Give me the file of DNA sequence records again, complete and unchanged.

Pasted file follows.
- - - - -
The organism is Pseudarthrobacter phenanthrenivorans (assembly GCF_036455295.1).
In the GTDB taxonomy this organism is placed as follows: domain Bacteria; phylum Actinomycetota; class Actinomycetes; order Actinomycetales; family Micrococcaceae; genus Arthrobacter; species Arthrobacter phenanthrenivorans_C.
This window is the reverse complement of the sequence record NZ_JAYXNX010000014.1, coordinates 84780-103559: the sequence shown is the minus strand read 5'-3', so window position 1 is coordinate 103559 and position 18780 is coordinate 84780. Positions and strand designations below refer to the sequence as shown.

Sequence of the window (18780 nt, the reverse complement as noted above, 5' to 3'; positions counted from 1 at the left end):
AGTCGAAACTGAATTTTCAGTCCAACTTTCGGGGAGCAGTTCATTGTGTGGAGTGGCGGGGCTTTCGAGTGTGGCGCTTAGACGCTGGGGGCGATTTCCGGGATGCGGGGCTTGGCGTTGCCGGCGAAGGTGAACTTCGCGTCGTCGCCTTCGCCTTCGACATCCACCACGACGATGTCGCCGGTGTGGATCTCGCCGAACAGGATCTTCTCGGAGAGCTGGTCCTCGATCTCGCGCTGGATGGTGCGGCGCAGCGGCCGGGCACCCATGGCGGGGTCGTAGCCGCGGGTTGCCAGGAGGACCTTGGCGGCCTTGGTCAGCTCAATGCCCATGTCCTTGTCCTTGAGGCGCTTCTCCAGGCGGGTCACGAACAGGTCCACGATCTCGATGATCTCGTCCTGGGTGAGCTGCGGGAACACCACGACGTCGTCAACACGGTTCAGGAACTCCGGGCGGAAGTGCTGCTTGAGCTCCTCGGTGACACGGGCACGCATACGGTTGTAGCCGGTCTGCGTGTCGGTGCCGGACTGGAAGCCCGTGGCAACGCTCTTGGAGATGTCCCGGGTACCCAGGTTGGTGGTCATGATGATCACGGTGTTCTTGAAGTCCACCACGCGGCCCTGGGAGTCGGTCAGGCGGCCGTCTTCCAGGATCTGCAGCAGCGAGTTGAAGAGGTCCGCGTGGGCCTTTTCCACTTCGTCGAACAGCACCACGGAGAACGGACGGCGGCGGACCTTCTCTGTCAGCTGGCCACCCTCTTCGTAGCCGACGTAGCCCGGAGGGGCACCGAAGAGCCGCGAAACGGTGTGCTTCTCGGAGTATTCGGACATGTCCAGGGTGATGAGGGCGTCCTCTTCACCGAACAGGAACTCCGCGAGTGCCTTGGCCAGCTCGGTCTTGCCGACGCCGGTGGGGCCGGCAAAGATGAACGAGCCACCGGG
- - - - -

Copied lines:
The organism is Pseudarthrobacter phenanthrenivorans (assembly GCF_036455295.1).
In the GTDB taxonomy this organism is placed as follows: domain Bacteria; phylum Actinomycetota; class Actinomycetes; order Actinomycetales; family Micrococcaceae; genus Arthrobacter; species Arthrobacter phenanthrenivorans_C.
This window is the reverse complement of the sequence record NZ_JAYXNX010000014.1, coordinates 84780-103559: the sequence shown is the minus strand read 5'-3', so window position 1 is coordinate 103559 and position 18780 is coordinate 84780. Positions and strand designations below refer to the sequence as shown.

Sequence of the window (18780 nt, the reverse complement as noted above, 5' to 3'; positions counted from 1 at the left end):
AGTCGAAACTGAATTTTCAGTCCAACTTTCGGGGAGCAGTTCATTGTGTGGAGTGGCGGGGCTTTCGAGTGTGGCGCTTAGACGCTGGGGGCGATTTCCGGGATGCGGGGCTTGGCGTTGCCGGCGAAGGTGAACTTCGCGTCGTCGCCTTCGCCTTCGACATCCACCACGACGATGTCGCCGGTGTGGATCTCGCCGAACAGGATCTTCTCGGAGAGCTGGTCCTCGATCTCGCGCTGGATGGTGCGGCGCAGCGGCCGGGCACCCATGGCGGGGTCGTAGCCGCGGGTTGCCAGGAGGACCTTGGCGGCCTTGGTCAGCTCAATGCCCATGTCCTTGTCCTTGAGGCGCTTCTCCAGGCGGGTCACGAACAGGTCCACGATCTCGATGATCTCGTCCTGGGTGAGCTGCGGGAACACCACGACGTCGTCAACACGGTTCAGGAACTCCGGGCGGAAGTGCTGCTTGAGCTCCTCGGTGACACGGGCACGCATACGGTTGTAGCCGGTCTGCGTGTCGGTGCCGGACTGGAAGCCCGTGGCAACGCTCTTGGAGATGTCCCGGGTACCCAGGTTGGTGGTCATGATGATCACGGTGTTCTTGAAGTCCACCACGCGGCCCTGGGAGTCGGTCAGGCGGCCGTCTTCCAGGATCTGCAGCAGCGAGTTGAAGAGGTCCGCGTGGGCCTTTTCCACTTCGTCGAACAGCACCACGGAGAACGGACGGCGGCGGACCTTCTCTGTCAGCTGGCCACCCTCTTCGTAGCCGACGTAGCCCGGAGGGGCACCGAAGAGCCGCGAAACGGTGTGCTTCTCGGAGTATTCGGACATGTCCAGGGTGATGAGGGCGTCCTCTTCACCGAACAGGAACTCCGCGAGTGCCTTGGCCAGCTCGGTCTTGCCGACGCCGGTGGGGCCGGCAAAGATGAACGAGCCACCGGG